Pages: 1 2 3 [4] 5 6 ... 18   Go Down

Author Topic: The Tyranny of Medical Bills in America  (Read 94710 times)

tom b

  • Sr. Member
  • ****
  • Offline Offline
  • Posts: 1471
    • http://tombrown.id.au
Re: The Tyranny of Medical Bills in America
« Reply #60 on: September 10, 2015, 10:47:45 am »

My nephew had this major medical emergency. The local hospital couldn't help, the regional hospital couldn't help. He was flown to a major hospital, they couldn't help. He was helicoptered to a world class children's hospital that saved his life. The cost, nothing!

Socialised medicine, thank god!

Medicare in Australia is 1.5% of my taxes.

Cheers,
« Last Edit: September 10, 2015, 10:59:04 am by tom b »
Logged
Tom Brown

Isaac

  • Sr. Member
  • ****
  • Offline Offline
  • Posts: 3123
Re: The Tyranny of Medical Bills in America
« Reply #61 on: September 10, 2015, 01:20:28 pm »

It cost us a co-pay of $15 or $20.

Don't you pay health insurance premiums? 

I hear in Canada,  you can wait months until they approve an mri.

When you say "approve an mri" that seems to be an expression of your political concerns.

What good is cheap if you can't get it when you need it?

Now that is an interesting question: MRI is a diagnostic tool; MRI is not the only diagnostic tool.

Quote
"My research at the Acute Knee Injury Clinic in Calgary suggests similar waste occurs in diagnosing knee injuries. This work found almost two-thirds of the knee-injured patients who had an MRI could have been accurately diagnosed using other more readily available and significantly less expensive techniques and tools."



"Why an MRI costs $1,080 in America and $280 in France … Providers largely charge what they can get away with, often offering different prices to different insurers, and an even higher price to the uninsured."
Logged

michael

  • Sr. Member
  • ****
  • Offline Offline
  • Posts: 5084
Re: The Tyranny of Medical Bills in America
« Reply #62 on: September 10, 2015, 02:33:41 pm »

I am a Canadian.

Over the past 3 years I have had 2 MRIs, 3 CT scans and 2 PET scans.

Average wait times (2 – 8 days). (These were non-emergency, and for diagnostic purposes).

Total cost.

$0.

The myths about the Canadian health care system that are promulgated in the U.S. are risible.

Michael
Logged

NancyP

  • Sr. Member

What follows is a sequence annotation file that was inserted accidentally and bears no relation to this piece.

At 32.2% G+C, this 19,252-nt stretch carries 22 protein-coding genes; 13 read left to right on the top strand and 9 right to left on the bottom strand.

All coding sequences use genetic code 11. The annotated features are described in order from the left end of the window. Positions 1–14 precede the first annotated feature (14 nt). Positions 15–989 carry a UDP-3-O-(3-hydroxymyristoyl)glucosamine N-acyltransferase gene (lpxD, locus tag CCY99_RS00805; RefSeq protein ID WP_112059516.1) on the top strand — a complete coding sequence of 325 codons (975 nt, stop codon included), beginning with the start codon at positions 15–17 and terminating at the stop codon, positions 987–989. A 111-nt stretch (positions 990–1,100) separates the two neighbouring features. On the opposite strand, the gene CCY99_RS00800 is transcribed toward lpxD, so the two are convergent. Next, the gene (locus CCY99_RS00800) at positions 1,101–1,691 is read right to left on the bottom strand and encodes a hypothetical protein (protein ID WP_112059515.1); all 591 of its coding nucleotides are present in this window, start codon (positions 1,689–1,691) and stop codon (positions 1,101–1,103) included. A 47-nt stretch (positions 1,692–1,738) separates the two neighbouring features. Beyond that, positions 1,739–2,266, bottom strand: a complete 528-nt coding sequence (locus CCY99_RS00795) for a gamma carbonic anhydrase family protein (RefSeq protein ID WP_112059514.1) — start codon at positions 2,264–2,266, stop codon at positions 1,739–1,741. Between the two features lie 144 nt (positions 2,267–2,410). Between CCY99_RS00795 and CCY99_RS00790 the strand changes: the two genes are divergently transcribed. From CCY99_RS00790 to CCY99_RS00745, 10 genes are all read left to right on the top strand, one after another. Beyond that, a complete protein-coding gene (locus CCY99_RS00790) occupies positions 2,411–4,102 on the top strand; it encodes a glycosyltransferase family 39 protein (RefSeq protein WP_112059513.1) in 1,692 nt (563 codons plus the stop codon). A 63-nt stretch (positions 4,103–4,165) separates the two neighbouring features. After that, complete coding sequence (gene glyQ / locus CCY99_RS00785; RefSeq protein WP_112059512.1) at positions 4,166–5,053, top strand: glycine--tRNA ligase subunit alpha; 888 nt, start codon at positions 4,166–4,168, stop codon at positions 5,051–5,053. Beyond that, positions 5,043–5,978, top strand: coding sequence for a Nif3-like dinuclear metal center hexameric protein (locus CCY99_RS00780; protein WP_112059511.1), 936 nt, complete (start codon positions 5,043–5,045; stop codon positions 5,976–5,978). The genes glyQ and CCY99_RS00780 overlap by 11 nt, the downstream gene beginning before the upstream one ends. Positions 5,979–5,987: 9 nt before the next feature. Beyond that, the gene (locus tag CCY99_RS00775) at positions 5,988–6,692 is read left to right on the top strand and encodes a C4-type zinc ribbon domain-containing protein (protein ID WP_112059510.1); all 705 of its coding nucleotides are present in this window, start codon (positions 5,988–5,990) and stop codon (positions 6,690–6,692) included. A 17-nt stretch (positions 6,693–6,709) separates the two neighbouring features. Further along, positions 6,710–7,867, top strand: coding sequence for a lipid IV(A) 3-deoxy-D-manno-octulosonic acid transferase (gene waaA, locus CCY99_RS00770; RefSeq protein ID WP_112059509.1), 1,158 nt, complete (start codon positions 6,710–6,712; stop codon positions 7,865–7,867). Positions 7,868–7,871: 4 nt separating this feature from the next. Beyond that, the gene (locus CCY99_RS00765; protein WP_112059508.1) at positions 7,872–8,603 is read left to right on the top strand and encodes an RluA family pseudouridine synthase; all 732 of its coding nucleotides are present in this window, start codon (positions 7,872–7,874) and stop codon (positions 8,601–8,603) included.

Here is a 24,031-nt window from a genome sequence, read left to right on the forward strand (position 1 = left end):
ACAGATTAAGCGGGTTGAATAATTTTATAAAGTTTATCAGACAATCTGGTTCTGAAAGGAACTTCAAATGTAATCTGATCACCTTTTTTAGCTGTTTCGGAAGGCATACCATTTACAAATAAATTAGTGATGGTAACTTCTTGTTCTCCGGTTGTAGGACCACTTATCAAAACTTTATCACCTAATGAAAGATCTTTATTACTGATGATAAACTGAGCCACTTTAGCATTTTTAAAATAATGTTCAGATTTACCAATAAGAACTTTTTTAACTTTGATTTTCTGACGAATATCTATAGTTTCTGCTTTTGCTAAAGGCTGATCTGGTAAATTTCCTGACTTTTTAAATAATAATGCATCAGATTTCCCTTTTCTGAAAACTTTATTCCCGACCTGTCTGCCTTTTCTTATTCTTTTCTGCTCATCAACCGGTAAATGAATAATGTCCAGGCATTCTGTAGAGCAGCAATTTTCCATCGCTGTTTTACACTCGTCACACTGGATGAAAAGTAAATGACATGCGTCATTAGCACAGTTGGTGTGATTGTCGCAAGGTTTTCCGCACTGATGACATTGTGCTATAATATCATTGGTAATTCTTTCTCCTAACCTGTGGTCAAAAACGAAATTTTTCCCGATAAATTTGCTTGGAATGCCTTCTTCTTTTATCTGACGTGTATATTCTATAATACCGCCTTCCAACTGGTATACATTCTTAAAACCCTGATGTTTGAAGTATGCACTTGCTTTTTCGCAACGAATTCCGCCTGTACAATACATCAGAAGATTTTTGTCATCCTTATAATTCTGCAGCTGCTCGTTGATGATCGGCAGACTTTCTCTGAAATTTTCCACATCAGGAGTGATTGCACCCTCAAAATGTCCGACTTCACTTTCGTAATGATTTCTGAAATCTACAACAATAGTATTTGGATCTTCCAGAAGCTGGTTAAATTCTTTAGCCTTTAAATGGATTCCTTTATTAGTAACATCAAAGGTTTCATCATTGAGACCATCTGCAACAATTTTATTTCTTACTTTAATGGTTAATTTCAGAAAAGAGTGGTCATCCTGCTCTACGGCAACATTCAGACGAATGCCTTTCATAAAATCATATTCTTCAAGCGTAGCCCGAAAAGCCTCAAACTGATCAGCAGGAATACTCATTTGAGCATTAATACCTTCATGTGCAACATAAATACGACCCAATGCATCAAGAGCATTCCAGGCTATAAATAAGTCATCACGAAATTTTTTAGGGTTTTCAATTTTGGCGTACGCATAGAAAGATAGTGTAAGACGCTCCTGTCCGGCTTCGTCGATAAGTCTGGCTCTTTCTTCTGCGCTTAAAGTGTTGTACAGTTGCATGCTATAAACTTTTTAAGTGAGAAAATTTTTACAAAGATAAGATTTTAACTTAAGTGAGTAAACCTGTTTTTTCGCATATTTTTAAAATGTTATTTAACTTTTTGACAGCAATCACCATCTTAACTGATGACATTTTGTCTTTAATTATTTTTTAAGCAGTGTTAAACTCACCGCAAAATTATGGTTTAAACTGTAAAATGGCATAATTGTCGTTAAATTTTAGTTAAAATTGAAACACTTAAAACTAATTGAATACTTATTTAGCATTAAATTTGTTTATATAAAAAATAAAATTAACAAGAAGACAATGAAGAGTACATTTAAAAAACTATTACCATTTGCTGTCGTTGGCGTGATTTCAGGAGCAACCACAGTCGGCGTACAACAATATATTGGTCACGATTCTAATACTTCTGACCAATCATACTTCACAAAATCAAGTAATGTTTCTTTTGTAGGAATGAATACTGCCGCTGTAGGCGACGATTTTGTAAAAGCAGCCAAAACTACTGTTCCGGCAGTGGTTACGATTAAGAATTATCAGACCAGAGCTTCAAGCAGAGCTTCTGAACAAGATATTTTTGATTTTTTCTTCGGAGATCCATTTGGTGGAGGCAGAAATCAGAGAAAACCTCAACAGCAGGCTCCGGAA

• ****
  • Offline Offline
  • Posts: 2513
Re: The Tyranny of Medical Bills in America
« Reply #63 on: September 10, 2015, 03:01:19 pm »

OK, all you relevance-cravers - have you seen or do you know about the specialized radiology monitors used for diagnostic imaging? They are pretty amazing. Even mammography has switched to digital, and mammography had the most subtle findings on silver halide film. So some of the radiology bill is to pay for "monitors to die for".

Do I earn my tea? (I am a tea drinker, though I am American...)
Logged

Rob C

  • Sr. Member
  • ****
  • Offline Offline
  • Posts: 24074
Re: The Tyranny of Medical Bills in America
« Reply #64 on: September 10, 2015, 03:55:01 pm »

OK, all you relevance-cravers - have you seen or do you know about the specialized radiology monitors used for diagnostic imaging? They are pretty amazing. Even mammography has switched to digital, and mammography had the most subtle findings on silver halide film. So some of the radiology bill is to pay for "monitors to die for".

Do I earn my tea? (I am a tea drinker, though I am American...)


Darjeeling or Nilgiri? With or without milk? (I already assume you never use sugar.)

;-)

Rob C

RSL

  • Sr. Member
  • ****
  • Offline Offline
  • Posts: 15762
    • http://www.russ-lewis.com
Re: The Tyranny of Medical Bills in America
« Reply #65 on: September 10, 2015, 04:14:20 pm »

I am a Canadian.

Over the past 3 years I have had 2 MRIs, 3 CT scans and 2 PET scans.

Average wait times (2 – 8 days). (These were non-emergency, and for diagnostic purposes).

Total cost.

$0.

The myths about the Canadian health care system that are promulgated in the U.S. are risible.

Michael

No, Michael, total cost wasn't $0. What you mean is you didn't have to pay on the spot out of pocket. But you and your neighbors paid through your taxes. I'm not knocking it. I'm just pointing out that costs don't just disappear.
Logged
Russ Lewis  www.russ-lewis.com.

amolitor

  • Guest
Re: The Tyranny of Medical Bills in America
« Reply #66 on: September 10, 2015, 05:08:19 pm »

The questions aren't really about paying versus not.

The questions are:

can the government run a health care system better than a bunch of private insurance companies and their colleagues?
are additional costs of an alternate system, if any, worth it for increased simplicity and equality of access to health care?

While governments are pretty amazingly bad at running things, the US health care industry seems to be trying quite hard to top the government standard for Completely Bolluxed Up, so the first question does not strike me as having an obvious answer.

The second one's answer depends a lot on who you are. You're weighing unknown costs against personal values.

Anyone who claims that the answers are obvious here is just wrong.
Logged

Colorado David

  • Sr. Member
  • ****
  • Offline Offline
  • Posts: 1178